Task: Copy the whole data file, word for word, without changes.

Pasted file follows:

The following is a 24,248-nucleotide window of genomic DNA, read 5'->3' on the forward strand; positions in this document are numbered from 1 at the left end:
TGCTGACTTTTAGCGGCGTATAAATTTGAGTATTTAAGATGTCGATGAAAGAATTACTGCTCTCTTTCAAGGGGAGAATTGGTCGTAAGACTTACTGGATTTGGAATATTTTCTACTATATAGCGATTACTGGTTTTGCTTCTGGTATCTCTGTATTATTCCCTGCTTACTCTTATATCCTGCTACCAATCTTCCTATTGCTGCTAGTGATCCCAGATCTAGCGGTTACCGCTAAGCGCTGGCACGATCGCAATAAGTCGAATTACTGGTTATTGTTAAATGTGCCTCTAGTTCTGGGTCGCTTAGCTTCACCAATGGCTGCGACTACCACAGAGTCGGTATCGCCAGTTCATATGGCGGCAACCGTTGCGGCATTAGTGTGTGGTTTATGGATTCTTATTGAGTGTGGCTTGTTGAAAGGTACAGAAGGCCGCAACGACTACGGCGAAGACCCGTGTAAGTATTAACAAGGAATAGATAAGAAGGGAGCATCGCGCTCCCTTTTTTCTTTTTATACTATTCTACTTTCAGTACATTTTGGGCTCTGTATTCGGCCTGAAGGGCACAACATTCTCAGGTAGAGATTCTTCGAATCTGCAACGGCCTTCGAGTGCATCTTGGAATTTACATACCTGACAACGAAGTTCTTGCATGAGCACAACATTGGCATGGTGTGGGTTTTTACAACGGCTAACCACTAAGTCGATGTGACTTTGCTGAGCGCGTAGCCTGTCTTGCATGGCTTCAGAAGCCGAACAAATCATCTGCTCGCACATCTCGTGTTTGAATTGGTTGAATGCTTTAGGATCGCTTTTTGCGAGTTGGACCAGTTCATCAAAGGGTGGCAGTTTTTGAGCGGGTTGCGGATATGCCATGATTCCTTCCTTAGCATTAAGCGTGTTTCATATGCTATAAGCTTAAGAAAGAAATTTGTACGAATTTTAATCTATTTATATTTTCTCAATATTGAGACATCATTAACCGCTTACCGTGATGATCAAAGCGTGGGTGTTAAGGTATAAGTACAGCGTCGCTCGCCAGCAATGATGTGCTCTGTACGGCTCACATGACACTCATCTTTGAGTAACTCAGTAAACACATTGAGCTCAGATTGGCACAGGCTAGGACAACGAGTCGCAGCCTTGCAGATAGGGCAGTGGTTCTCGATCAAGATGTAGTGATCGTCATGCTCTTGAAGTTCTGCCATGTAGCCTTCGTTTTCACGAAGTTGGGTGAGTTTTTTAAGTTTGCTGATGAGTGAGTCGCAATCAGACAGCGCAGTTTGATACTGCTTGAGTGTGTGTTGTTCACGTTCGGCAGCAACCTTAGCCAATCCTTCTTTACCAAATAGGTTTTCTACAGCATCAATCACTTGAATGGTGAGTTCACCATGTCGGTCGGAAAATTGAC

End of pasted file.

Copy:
The following is a 24,248-nucleotide window of genomic DNA, read 5'->3' on the forward strand; positions in this document are numbered from 1 at the left end:
TGCTGACTTTTAGCGGCGTATAAATTTGAGTATTTAAGATGTCGATGAAAGAATTACTGCTCTCTTTCAAGGGGAGAATTGGTCGTAAGACTTACTGGATTTGGAATATTTTCTACTATATAGCGATTACTGGTTTTGCTTCTGGTATCTCTGTATTATTCCCTGCTTACTCTTATATCCTGCTACCAATCTTCCTATTGCTGCTAGTGATCCCAGATCTAGCGGTTACCGCTAAGCGCTGGCACGATCGCAATAAGTCGAATTACTGGTTATTGTTAAATGTGCCTCTAGTTCTGGGTCGCTTAGCTTCACCAATGGCTGCGACTACCACAGAGTCGGTATCGCCAGTTCATATGGCGGCAACCGTTGCGGCATTAGTGTGTGGTTTATGGATTCTTATTGAGTGTGGCTTGTTGAAAGGTACAGAAGGCCGCAACGACTACGGCGAAGACCCGTGTAAGTATTAACAAGGAATAGATAAGAAGGGAGCATCGCGCTCCCTTTTTTCTTTTTATACTATTCTACTTTCAGTACATTTTGGGCTCTGTATTCGGCCTGAAGGGCACAACATTCTCAGGTAGAGATTCTTCGAATCTGCAACGGCCTTCGAGTGCATCTTGGAATTTACATACCTGACAACGAAGTTCTTGCATGAGCACAACATTGGCATGGTGTGGGTTTTTACAACGGCTAACCACTAAGTCGATGTGACTTTGCTGAGCGCGTAGCCTGTCTTGCATGGCTTCAGAAGCCGAACAAATCATCTGCTCGCACATCTCGTGTTTGAATTGGTTGAATGCTTTAGGATCGCTTTTTGCGAGTTGGACCAGTTCATCAAAGGGTGGCAGTTTTTGAGCGGGTTGCGGATATGCCATGATTCCTTCCTTAGCATTAAGCGTGTTTCATATGCTATAAGCTTAAGAAAGAAATTTGTACGAATTTTAATCTATTTATATTTTCTCAATATTGAGACATCATTAACCGCTTACCGTGATGATCAAAGCGTGGGTGTTAAGGTATAAGTACAGCGTCGCTCGCCAGCAATGATGTGCTCTGTACGGCTCACATGACACTCATCTTTGAGTAACTCAGTAAACACATTGAGCTCAGATTGGCACAGGCTAGGACAACGAGTCGCAGCCTTGCAGATAGGGCAGTGGTTCTCGATCAAGATGTAGTGATCGTCATGCTCTTGAAGTTCTGCCATGTAGCCTTCGTTTTCACGAAGTTGGGTGAGTTTTTTAAGTTTGCTGATGAGTGAGTCGCAATCAGACAGCGCAGTTTGATACTGCTTGAGTGTGTGTTGTTCACGTTCGGCAGCAACCTTAGCCAATCCTTCTTTACCAAATAGGTTTTCTACAGCATCAATCACTTGAATGGTGAGTTCACCATGTCGGTCGGAAAATTGAC